Equities in emerging markets and Asia excluding Japan gained 26.43% and 25.25% respectively in sterling as Covid-19 was initially contained following stringent lockdowns in China and other Asian countries. In July 2020, the allocation to Asia ex-Japan equities increased through the purchase of Matthews Asia ex Japan Dividend. The Chinese economy rebounded strongly at first but there were signs in the weeks after your Company’s year end that growth was slowing. There were also fears that Beijing’s focus on “common prosperity” might lead to regulation to reduce corporate profits.
At 30 June 2021, Matthews Asia ex Japan Dividend was underweight in China and overweight in Vietnam and South Korea. Vietnam benefits from manufacturers shifting production out of China to reduce costs and mitigate the impact of poor China-US trade relations. Vietnam Enterprise Investments, which invests mainly in quoted companies, was added to increase your Company’s exposure to this fast-growing economy. Your Company’s emerging markets allocation increased in February through the addition of JP Morgan Emerging Markets Income, an open-ended fund that follows a similar strategy to the JP Morgan Global Emerging Markets Income investment trust, an existing holding, which gained 40.11% over the year. Somerset Asia Income Fund, previously Liontrust Asia Income, also outperformed, rising 28.60%.
Among your Company’s single-country Asian and emerging market investments, Stewart Investors Indian Subcontinent Sustainability rose 47.52%, outperforming the 40.41% gain for Indian equities in sterling as investors shrugged off rising Covid-19 infections exacerbated by the more infectious delta variant and focused on the longer-term impact of Narendra Modi’s liberalisation of employment and agricultural laws. The HSBC MSCI Russia Capped ETF rose 22.96% while Russian equities gained 24.96% in sterling. The Russian market, which has a bias towards energy stocks, benefited from the strong oil price, up 61.63% in sterling, but currency weakness resulting from rising political risk in the wake of the US election, proved a headwind. Lindsell Train Japanese Equity fell 8.01%, lagging the 10.71% gain for Japanese stocks in sterling, because of its bias towards quality companies during a year in which cyclical stocks such as banks outperformed.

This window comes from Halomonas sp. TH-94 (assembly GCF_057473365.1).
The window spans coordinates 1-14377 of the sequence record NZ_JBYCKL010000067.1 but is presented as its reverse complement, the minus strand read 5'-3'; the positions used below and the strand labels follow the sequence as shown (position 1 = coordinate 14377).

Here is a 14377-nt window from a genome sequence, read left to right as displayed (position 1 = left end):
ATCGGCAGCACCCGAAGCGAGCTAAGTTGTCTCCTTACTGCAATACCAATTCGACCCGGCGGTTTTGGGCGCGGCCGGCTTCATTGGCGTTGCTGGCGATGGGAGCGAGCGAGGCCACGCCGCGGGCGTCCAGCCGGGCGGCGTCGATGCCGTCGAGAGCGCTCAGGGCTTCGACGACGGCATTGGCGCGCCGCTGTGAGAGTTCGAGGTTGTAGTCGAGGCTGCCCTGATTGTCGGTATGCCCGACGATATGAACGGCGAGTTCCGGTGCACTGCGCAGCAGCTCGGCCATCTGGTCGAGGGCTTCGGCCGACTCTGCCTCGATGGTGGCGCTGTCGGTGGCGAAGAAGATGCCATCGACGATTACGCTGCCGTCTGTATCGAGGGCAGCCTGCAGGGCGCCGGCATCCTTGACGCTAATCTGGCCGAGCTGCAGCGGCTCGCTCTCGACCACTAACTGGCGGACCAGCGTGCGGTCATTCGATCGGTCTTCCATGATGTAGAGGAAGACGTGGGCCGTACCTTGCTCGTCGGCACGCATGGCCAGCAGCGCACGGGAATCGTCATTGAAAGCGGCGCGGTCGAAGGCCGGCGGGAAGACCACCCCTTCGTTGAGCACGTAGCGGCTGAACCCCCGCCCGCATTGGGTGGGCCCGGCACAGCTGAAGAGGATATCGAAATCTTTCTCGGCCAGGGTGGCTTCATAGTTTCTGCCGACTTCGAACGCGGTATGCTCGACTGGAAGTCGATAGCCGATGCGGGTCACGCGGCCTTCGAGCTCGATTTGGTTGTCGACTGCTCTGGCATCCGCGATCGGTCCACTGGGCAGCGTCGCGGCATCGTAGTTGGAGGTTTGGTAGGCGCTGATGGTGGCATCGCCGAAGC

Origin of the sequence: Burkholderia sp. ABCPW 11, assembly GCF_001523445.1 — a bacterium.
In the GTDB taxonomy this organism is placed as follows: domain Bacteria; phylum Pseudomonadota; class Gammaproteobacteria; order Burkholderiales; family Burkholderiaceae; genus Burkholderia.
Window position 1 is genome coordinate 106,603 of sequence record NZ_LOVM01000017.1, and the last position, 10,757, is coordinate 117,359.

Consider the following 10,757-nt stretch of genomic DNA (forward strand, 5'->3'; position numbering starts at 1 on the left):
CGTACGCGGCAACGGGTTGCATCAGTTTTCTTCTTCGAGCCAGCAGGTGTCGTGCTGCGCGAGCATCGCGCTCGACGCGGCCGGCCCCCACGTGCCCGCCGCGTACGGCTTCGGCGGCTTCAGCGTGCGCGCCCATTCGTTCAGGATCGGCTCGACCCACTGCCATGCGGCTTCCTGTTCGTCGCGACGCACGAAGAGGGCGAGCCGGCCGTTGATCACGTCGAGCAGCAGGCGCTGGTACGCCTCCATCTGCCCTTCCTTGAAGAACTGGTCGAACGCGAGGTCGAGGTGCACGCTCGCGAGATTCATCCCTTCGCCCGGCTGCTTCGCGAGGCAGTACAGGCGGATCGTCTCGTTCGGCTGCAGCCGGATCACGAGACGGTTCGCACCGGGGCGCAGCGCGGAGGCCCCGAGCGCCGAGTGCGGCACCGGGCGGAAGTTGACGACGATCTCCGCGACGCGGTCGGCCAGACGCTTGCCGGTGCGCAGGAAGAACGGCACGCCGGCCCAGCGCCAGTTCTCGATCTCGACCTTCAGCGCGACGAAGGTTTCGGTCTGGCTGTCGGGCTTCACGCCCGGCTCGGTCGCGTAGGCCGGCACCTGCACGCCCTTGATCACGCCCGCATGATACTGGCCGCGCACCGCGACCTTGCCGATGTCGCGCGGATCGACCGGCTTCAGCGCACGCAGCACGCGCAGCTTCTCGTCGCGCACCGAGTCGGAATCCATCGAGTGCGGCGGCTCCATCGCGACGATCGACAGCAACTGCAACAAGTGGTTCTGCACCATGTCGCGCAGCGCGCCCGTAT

Investments in dollar cash and BlackRock Gold & General, which holds gold miners, provide diversification and may offer some capital protection should equity markets fall. Both investments were hurt during the year under review by currency swings as exceptional monetary and fiscal measures weakened the dollar and the Brexit deal buoyed the pound. Gold and gold equities fell 14.07% and 14.01% respectively in sterling, contributing to a 15.46% fall by BlackRock Gold & General. The holding in dollar cash suffered from the dollar’s 10.56% fall against sterling although the impact was muted because some cash was invested during the year in new opportunities, predominantly in equity markets.
All six of the EF Brompton Global multi-asset funds were ranked above the median for performance in their respective Investment Association (IA) peer group with four funds in the top quartile and two funds in the second quartile.
Amongst your Company’s private equity investments, there was good news regarding the holding in Embark, which accounted for 6.14% of net assets at the start of the year. In July 2021, Lloyds Banking Group said it had reached agreement, subject to regulatory approval, to buy the majority of Embark’s business. As a result, your Company recognised an additional net £7.9 million in respect of this investment.”